Colorado Natural Resources

Colorado Natural Resources
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Federal law defines natural resources as land, fish, wildlife, biota, air, water, groundwater, drinking water supplies, and other such resources. In Colorado, the state acts as a trustee to protect the natural resources it owns. The federal government and Native American tribes are responsible for the natural resources they own within the state. Colorado has abundant mineral resources that include oil, coal, molybdenum, uranium, sand and gravel.

Forests and Land

Colorado’s area is 104,094 square miles, of which 496 square miles are inland water. Colorado’s land ranges from plateaus and plains to the steep slopes of the Rocky Mountains, along with many canyons and foothills.The state has 24.4 million acres of forested land that host many species of wildlife. The forests filter pollutants from the air and water, thereby improving the quality of both. The principal trees found in Colorado are fir, pine, aspen and juniper.

Energy Resources

Estimates put Colorado’s oil reserves at approximately one trillion barrels. Shale formations, such as the Niobrara and Green River, are the largest known shale oil deposits in the world. Colorado produces more than 5 percent of the nation’s natural gas. About 40 percent of this gas is coalbed methane, accounting for 30 percent of the national supply. Colorado’s western basins have surface and underground coal mines. In 2012, the state mined 29.5 million tons of coal. The National Renewable Energy Laboratory estimated in 2009 that the state potentially could produce up to 387,220 megawatts of wind energy.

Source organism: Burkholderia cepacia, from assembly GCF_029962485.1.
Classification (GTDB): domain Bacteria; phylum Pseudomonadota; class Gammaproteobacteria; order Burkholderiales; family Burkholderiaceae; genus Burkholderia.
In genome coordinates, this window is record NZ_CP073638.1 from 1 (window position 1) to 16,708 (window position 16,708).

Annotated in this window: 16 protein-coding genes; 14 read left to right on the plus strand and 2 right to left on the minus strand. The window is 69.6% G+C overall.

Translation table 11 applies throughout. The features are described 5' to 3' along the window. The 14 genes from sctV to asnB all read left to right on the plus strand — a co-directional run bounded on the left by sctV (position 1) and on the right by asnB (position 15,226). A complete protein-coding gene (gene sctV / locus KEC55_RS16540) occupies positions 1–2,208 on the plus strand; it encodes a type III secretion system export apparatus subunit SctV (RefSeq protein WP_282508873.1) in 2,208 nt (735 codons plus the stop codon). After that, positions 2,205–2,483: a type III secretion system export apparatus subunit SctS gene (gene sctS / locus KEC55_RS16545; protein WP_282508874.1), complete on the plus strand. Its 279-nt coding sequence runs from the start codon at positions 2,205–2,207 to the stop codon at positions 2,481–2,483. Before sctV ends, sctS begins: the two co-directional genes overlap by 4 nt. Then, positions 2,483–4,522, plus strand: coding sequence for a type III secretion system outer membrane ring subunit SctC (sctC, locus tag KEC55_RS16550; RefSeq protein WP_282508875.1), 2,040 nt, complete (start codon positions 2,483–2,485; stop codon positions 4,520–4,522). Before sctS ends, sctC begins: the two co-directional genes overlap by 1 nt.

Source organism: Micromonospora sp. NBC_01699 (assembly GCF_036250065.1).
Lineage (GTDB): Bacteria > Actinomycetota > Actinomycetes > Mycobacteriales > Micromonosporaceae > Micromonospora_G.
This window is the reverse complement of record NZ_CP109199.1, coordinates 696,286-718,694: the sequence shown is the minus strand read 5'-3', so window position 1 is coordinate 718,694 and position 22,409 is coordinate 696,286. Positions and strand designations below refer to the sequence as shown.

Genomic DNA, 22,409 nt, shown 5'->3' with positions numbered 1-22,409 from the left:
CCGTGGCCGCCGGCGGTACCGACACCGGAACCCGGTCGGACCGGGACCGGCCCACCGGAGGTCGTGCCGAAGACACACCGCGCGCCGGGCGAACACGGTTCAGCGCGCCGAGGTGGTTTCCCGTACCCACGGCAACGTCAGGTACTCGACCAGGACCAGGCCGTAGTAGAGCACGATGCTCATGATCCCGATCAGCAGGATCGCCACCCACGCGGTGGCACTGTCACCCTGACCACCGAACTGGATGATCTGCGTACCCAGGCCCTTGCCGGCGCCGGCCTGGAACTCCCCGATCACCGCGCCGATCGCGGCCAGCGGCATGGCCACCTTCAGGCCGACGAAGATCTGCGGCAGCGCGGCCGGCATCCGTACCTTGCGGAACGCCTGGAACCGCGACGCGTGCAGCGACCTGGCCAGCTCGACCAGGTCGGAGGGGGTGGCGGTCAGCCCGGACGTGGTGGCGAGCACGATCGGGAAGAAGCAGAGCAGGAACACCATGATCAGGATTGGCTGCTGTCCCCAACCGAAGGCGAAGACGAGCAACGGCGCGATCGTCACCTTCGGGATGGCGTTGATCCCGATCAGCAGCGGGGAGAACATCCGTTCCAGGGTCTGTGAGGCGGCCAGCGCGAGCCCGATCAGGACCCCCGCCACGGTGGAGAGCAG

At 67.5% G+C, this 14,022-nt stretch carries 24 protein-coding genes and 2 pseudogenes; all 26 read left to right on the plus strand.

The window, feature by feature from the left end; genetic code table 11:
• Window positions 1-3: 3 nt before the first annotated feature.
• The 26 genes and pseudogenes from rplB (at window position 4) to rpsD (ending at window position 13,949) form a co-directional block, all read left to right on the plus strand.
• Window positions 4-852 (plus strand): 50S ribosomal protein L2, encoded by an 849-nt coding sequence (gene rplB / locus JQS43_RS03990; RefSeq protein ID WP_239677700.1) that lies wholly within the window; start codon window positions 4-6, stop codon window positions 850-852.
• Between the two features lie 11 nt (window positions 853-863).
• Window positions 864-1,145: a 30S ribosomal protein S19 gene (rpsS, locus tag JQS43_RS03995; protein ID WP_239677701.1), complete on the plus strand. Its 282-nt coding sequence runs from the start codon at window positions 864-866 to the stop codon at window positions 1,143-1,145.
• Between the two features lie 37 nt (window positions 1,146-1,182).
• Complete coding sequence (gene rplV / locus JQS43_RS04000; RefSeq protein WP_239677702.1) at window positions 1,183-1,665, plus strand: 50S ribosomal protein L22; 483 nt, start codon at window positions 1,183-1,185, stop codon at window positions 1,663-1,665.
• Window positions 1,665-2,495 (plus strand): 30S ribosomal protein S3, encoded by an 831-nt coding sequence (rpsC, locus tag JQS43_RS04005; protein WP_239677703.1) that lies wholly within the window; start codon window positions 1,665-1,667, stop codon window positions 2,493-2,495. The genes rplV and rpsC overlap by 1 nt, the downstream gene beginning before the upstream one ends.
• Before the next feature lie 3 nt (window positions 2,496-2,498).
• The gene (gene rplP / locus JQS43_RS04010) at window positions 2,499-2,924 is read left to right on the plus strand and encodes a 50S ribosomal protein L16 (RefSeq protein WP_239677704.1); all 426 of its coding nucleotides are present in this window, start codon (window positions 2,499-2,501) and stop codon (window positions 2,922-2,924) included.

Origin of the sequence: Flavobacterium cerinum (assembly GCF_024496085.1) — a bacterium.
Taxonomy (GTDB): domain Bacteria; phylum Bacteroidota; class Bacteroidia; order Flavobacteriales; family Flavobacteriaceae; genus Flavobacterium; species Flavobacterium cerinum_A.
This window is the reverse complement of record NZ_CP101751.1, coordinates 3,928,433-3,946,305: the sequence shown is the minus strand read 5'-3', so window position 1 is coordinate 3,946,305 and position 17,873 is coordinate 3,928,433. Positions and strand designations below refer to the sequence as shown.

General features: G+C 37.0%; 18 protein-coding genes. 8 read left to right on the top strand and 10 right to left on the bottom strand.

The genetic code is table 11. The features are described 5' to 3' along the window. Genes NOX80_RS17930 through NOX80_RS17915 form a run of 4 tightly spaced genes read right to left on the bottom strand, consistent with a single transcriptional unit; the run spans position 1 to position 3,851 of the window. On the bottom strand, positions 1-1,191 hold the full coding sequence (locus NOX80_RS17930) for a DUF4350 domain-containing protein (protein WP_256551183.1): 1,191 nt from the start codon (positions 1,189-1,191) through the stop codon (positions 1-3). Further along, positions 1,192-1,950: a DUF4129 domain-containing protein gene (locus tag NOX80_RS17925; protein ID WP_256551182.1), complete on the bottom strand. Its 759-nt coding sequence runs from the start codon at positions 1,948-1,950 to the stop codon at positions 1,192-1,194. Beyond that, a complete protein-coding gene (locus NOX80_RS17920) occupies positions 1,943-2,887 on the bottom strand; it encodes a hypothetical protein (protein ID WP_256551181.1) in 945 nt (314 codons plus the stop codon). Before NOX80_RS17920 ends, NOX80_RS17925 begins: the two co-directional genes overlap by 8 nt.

The state boasts one of the largest molybdenum deposits in the world. Large mines operate in the Colorado towns of Henderson and Climax. In 2012, the Henderson mine milled 20,800 metric tons of molybdenum ore per day. Colorado also produces significant supplies of gold, silver, sodium bicarbonate, titanium, vanadium, gypsum and marble. The state has 33 uranium mines, but many are inactive and must contend with environmental objections. For example, the defunct Schwartzwalder uranium mine is still cleaning up a creek it contaminated. Colorado saw major uranium ore production cease in 2009.

Fish and Wildlife

Colorado anglers can find 35 different species of warm- and cold-water fish living in the state’s 6,000 miles of streams and the more than 2,000 lakes and reservoirs. Large trout inhabit the state's 168 miles of “Gold Medal” streams. Colorado has 42 state parks and 300 state wildlife areas. The state is host to dozens of species of mammals and birds, many of them appealing to hunters. A dozen mammal species living in the state are endangered, including the gray wolf, kit fox, black-tailed prairie dog and pocket gopher.

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